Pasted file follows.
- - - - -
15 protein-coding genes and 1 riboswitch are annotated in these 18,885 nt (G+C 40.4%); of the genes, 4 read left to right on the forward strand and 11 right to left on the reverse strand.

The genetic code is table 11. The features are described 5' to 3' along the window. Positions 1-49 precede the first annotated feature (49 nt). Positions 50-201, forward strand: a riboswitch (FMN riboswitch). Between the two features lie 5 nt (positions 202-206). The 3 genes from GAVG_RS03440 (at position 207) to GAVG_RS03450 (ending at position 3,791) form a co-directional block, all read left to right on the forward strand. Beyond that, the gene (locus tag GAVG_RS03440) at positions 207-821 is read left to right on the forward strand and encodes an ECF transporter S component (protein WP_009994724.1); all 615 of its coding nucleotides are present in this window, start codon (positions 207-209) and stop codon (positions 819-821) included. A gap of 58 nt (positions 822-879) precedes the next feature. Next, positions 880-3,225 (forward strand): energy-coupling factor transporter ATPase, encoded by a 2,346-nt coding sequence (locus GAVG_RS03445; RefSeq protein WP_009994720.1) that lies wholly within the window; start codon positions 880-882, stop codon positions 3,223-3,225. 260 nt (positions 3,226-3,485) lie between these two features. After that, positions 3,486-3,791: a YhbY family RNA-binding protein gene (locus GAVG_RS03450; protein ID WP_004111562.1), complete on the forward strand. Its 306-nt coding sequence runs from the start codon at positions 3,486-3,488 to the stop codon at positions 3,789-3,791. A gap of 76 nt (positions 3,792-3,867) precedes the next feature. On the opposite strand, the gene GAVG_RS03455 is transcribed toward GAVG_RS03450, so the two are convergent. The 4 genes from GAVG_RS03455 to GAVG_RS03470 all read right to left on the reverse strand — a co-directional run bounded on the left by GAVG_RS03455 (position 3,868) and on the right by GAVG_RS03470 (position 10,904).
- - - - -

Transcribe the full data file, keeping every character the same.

15 protein-coding genes and 1 riboswitch are annotated in these 18,885 nt (G+C 40.4%); of the genes, 4 read left to right on the forward strand and 11 right to left on the reverse strand.

The genetic code is table 11. The features are described 5' to 3' along the window. Positions 1-49 precede the first annotated feature (49 nt). Positions 50-201, forward strand: a riboswitch (FMN riboswitch). Between the two features lie 5 nt (positions 202-206). The 3 genes from GAVG_RS03440 (at position 207) to GAVG_RS03450 (ending at position 3,791) form a co-directional block, all read left to right on the forward strand. Beyond that, the gene (locus tag GAVG_RS03440) at positions 207-821 is read left to right on the forward strand and encodes an ECF transporter S component (protein WP_009994724.1); all 615 of its coding nucleotides are present in this window, start codon (positions 207-209) and stop codon (positions 819-821) included. A gap of 58 nt (positions 822-879) precedes the next feature. Next, positions 880-3,225 (forward strand): energy-coupling factor transporter ATPase, encoded by a 2,346-nt coding sequence (locus GAVG_RS03445; RefSeq protein WP_009994720.1) that lies wholly within the window; start codon positions 880-882, stop codon positions 3,223-3,225. 260 nt (positions 3,226-3,485) lie between these two features. After that, positions 3,486-3,791: a YhbY family RNA-binding protein gene (locus GAVG_RS03450; protein ID WP_004111562.1), complete on the forward strand. Its 306-nt coding sequence runs from the start codon at positions 3,486-3,488 to the stop codon at positions 3,789-3,791. A gap of 76 nt (positions 3,792-3,867) precedes the next feature. On the opposite strand, the gene GAVG_RS03455 is transcribed toward GAVG_RS03450, so the two are convergent. The 4 genes from GAVG_RS03455 to GAVG_RS03470 all read right to left on the reverse strand — a co-directional run bounded on the left by GAVG_RS03455 (position 3,868) and on the right by GAVG_RS03470 (position 10,904).